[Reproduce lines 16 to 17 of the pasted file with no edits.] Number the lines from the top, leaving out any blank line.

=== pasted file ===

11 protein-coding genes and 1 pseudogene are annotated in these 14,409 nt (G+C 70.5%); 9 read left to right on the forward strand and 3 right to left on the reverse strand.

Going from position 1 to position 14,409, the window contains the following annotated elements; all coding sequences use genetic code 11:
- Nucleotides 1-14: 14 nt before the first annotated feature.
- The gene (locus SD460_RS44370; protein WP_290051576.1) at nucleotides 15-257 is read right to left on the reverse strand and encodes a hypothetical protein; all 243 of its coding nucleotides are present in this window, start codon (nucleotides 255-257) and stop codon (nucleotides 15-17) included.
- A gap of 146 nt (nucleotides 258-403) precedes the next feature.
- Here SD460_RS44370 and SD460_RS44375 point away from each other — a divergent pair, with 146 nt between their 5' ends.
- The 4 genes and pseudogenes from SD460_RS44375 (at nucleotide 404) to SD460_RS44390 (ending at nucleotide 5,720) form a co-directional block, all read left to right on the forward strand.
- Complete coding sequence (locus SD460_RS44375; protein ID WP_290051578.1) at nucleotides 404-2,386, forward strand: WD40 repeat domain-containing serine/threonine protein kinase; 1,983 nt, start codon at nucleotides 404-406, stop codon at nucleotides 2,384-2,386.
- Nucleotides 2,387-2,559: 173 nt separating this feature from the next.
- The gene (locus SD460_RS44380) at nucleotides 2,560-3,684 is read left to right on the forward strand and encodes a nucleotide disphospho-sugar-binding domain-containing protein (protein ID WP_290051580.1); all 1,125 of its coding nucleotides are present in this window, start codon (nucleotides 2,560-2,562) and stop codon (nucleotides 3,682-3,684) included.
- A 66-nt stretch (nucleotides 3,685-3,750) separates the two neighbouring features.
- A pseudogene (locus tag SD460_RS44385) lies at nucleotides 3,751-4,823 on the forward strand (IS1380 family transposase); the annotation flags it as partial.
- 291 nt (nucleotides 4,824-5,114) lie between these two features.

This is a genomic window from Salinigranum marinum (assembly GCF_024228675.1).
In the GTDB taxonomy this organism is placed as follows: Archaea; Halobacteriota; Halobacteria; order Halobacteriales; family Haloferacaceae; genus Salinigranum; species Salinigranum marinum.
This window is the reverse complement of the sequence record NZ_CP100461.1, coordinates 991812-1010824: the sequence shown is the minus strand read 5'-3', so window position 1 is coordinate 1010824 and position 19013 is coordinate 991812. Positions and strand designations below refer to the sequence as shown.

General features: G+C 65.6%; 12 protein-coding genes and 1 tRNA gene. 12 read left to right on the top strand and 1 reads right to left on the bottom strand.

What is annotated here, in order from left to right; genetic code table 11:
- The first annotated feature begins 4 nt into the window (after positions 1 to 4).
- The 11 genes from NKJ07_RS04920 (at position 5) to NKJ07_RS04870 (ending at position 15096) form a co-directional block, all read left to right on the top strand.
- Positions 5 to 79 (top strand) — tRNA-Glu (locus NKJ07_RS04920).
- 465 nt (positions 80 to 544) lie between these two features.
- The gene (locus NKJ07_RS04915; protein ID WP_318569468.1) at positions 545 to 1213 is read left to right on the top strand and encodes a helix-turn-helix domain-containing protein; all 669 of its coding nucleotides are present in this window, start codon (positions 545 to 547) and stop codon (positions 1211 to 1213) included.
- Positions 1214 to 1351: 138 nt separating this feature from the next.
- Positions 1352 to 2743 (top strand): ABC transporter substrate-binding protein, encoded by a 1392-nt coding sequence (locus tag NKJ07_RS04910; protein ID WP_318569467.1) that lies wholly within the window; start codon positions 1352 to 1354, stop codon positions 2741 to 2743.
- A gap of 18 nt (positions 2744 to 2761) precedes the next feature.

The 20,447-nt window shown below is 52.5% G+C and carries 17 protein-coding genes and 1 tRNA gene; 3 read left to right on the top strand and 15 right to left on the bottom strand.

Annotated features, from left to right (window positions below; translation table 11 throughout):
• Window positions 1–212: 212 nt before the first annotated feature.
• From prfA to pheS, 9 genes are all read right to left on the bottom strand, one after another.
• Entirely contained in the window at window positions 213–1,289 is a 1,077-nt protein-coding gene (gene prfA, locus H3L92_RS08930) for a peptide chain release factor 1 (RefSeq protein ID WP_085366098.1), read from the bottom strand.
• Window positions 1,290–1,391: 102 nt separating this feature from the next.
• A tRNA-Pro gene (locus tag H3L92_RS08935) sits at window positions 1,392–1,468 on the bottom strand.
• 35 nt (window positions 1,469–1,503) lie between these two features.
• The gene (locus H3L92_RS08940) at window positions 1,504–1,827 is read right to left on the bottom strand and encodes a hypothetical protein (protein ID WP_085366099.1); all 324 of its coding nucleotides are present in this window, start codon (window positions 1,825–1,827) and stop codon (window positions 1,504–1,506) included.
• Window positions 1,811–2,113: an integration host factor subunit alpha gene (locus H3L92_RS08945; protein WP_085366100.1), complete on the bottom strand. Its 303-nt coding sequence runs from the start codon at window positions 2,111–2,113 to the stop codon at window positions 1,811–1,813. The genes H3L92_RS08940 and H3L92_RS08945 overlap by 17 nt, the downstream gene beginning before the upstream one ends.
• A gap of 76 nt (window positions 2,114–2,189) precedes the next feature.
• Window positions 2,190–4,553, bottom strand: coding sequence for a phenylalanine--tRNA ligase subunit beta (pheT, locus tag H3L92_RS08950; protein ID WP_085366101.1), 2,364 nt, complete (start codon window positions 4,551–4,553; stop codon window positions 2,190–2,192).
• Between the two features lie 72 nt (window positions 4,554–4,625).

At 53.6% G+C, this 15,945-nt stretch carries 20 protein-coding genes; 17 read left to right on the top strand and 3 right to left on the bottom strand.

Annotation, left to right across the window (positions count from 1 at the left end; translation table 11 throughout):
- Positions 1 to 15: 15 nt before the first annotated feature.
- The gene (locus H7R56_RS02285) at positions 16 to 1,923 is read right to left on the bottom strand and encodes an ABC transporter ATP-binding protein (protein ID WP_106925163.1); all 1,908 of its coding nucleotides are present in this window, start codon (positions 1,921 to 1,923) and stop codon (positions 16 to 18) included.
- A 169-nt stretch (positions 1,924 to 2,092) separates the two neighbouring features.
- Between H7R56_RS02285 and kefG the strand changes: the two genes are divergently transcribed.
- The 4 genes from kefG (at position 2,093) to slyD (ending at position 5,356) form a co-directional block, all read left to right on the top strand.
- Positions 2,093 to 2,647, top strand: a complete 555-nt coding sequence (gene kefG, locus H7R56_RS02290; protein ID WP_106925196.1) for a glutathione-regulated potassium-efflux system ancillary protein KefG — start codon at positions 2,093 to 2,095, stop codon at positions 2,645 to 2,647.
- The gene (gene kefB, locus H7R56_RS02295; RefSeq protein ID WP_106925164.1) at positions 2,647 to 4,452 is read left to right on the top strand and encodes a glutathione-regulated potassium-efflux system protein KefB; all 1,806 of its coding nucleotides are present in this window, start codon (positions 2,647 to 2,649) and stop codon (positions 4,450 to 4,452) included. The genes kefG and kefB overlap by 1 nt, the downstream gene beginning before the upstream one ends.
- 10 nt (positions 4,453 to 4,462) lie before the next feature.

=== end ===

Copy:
This window is the reverse complement of the sequence record NZ_CP100461.1, coordinates 991812-1010824: the sequence shown is the minus strand read 5'-3', so window position 1 is coordinate 1010824 and position 19013 is coordinate 991812. Positions and strand designations below refer to the sequence as shown.

General features: G+C 65.6%; 12 protein-coding genes and 1 tRNA gene. 12 read left to right on the top strand and 1 reads right to left on the bottom strand.